The DP-510 sounds excellent, its great virtues being smoothness, balance and consistent listenability
Classical in its simplicity, the layout of the front-panel places the usual Play, Pause, Back, Next and Stop controls to the right, visually balancing the big power on/off switch to the left. In the centre, large flanking buttons extend the visual line of the loading drawer to match the width of the display above. The drawer emerges smoothly, quickly and almost silently. The button marked ‘CD/Proc’ switches between normal CD replay and ‘processor’ mode, in which the DAC accepts digital inputs from external sources.
More facilities are available on the RC-100 remote handset, eg, numeric keys for direct track entry, Fast Forward and Reverse for searching within a track, Repeat and Program Play, and Time, to switch the display from elapsed to remaining track time, or total remaining time. There is no control for display brightness.
Unusually, however, there are keys to search for index points on a CD. Finally, a digital level control gives 0 to –60dB attenuation of the analogue output for system matching. This is not meant to be used as a volume control and is normally best left in the maximum 0dB position.
Rear panel analogue output is available via phonos or balanced, via XLRs and a phase switch caters for reversed XLR polarity. There are digital outputs from the transport as well as digital inputs to the processor section, with coaxial and optical options for both. Surprisingly, perhaps, the Accuphase DP-510 does not provide a USB digital input.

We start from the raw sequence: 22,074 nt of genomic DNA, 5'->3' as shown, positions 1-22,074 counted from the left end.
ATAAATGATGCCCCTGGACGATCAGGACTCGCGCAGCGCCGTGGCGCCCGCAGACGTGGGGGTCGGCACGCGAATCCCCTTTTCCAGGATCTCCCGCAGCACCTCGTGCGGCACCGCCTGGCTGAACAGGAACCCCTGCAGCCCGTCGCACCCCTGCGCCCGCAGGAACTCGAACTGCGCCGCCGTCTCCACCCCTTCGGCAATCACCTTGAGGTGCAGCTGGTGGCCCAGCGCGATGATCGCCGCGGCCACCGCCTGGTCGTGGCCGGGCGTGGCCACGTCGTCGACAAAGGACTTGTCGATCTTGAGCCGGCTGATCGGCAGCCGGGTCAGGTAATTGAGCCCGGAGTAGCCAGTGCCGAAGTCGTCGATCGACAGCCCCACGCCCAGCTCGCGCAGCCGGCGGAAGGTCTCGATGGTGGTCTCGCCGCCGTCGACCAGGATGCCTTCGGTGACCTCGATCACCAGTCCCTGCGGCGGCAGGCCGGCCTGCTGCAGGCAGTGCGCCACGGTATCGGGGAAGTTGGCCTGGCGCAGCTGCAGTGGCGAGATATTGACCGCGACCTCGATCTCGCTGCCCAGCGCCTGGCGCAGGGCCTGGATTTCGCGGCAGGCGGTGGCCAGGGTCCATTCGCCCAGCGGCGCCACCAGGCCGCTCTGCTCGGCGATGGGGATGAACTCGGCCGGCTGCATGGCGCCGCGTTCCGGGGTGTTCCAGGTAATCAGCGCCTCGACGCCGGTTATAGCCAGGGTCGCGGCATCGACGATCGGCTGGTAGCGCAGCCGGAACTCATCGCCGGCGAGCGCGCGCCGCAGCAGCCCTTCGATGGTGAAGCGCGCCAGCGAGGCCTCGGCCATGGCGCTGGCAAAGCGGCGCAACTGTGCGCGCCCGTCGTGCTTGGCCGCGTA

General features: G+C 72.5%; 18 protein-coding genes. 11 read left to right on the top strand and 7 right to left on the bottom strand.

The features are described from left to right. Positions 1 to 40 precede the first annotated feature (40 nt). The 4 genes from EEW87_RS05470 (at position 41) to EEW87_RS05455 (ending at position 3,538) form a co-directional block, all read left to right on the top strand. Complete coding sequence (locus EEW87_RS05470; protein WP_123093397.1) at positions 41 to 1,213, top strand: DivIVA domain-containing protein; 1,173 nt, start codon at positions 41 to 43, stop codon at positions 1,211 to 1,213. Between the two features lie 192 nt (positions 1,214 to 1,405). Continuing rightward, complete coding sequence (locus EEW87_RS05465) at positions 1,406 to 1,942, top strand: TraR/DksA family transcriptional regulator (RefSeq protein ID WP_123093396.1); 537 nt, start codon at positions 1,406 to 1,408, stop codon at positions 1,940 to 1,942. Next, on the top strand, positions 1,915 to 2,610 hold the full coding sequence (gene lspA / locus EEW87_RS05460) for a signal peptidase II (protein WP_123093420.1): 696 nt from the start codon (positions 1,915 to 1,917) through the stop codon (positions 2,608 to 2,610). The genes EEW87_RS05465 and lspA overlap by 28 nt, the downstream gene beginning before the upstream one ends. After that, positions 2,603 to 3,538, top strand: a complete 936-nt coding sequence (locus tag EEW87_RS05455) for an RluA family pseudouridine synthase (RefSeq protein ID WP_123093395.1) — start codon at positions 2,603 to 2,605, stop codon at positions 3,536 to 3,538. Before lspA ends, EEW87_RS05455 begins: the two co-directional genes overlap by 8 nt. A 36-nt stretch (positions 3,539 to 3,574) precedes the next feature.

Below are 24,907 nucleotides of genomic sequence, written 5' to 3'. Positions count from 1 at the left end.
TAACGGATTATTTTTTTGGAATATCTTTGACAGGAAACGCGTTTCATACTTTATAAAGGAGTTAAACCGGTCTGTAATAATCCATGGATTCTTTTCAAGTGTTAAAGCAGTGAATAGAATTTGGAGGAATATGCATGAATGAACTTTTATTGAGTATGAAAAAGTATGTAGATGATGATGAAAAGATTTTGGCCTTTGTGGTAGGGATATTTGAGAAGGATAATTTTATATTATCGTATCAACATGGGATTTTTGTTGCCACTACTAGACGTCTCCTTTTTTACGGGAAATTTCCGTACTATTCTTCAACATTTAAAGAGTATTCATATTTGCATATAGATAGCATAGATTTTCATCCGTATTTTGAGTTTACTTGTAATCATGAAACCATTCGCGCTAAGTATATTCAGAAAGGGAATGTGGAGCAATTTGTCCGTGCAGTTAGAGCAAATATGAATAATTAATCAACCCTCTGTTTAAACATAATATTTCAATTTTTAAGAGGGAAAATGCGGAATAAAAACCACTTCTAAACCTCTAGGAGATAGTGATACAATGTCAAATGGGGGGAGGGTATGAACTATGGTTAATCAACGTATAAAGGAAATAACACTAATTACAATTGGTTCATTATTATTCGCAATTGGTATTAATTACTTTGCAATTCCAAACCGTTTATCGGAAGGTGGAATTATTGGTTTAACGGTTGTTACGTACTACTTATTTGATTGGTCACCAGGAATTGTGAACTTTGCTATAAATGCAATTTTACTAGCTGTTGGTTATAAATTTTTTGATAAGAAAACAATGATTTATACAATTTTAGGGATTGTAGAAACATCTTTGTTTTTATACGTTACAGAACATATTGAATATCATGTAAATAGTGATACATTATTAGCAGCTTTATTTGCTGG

Starting with Marta Gomez’s Entre Cada Palabra [Chesky JD301], we were intrigued to see how the Accuphase would deliver the spatial effects of Chesky’s church recording venue. To be picky, although the Accuphase did deliver the spatial clues that tell you how big – and particularly how deep – the recorded acoustic is, we felt that the sense of space was something you had to listen for, rather than being presented effortlessly. Yet the Accuphase delivered a smooth and entirely engaging sound.
And with Dylan’s Blood On The Tracks [Columbia], the player really did present a huge, convincing soundstage, with a solid, tactile quality that gave force to the songs. In ‘Simple Twist Of Fate’ the timbre of the acoustic guitar was ear-catching, and Dylan’s go-for-broke vocal filled the centre of the stage with maximum expression.
Moving on to Florence And The Machine with Lungs [Island/Moshi Moshi], the DP-510 was impressively clear and detailed. On the opening of ‘Dog Days Are Over’ the synthed handclaps sounded really crisp, with a great sense of presence to Florence’s vocal. ‘Rabbit Heart’ revealed the player’s ability to reproduce deep and clean bass too.
Turning to orchestral music, we found Respighi’s Church Windows [Reference Recordings] somehow seemed to suit the DP-510 down to the ground, as ‘The Flight Into Egypt’ steadily unfolded with a kind of stately mystery. There was a fine natural quality to the strings, and a good feeling of space, underpinned by a deep but unexaggerated bass.
Mitsuko Uchida and Debussy’s Twelve Etudes [Philips] can be a challenging CD, as the bright sound of the piano audibly ricochets around the reverberant Snape Maltings acoustic, but here the
DP-510 easily negotiated this music’s extreme contrasts.
This heavyweight player offers superb engineering and build quality. It sounds excellent, its great virtues being smoothness, balance and consistent listenability. It sets a standard that’s hard to fault.
Originally published in the 2013 Yearbook
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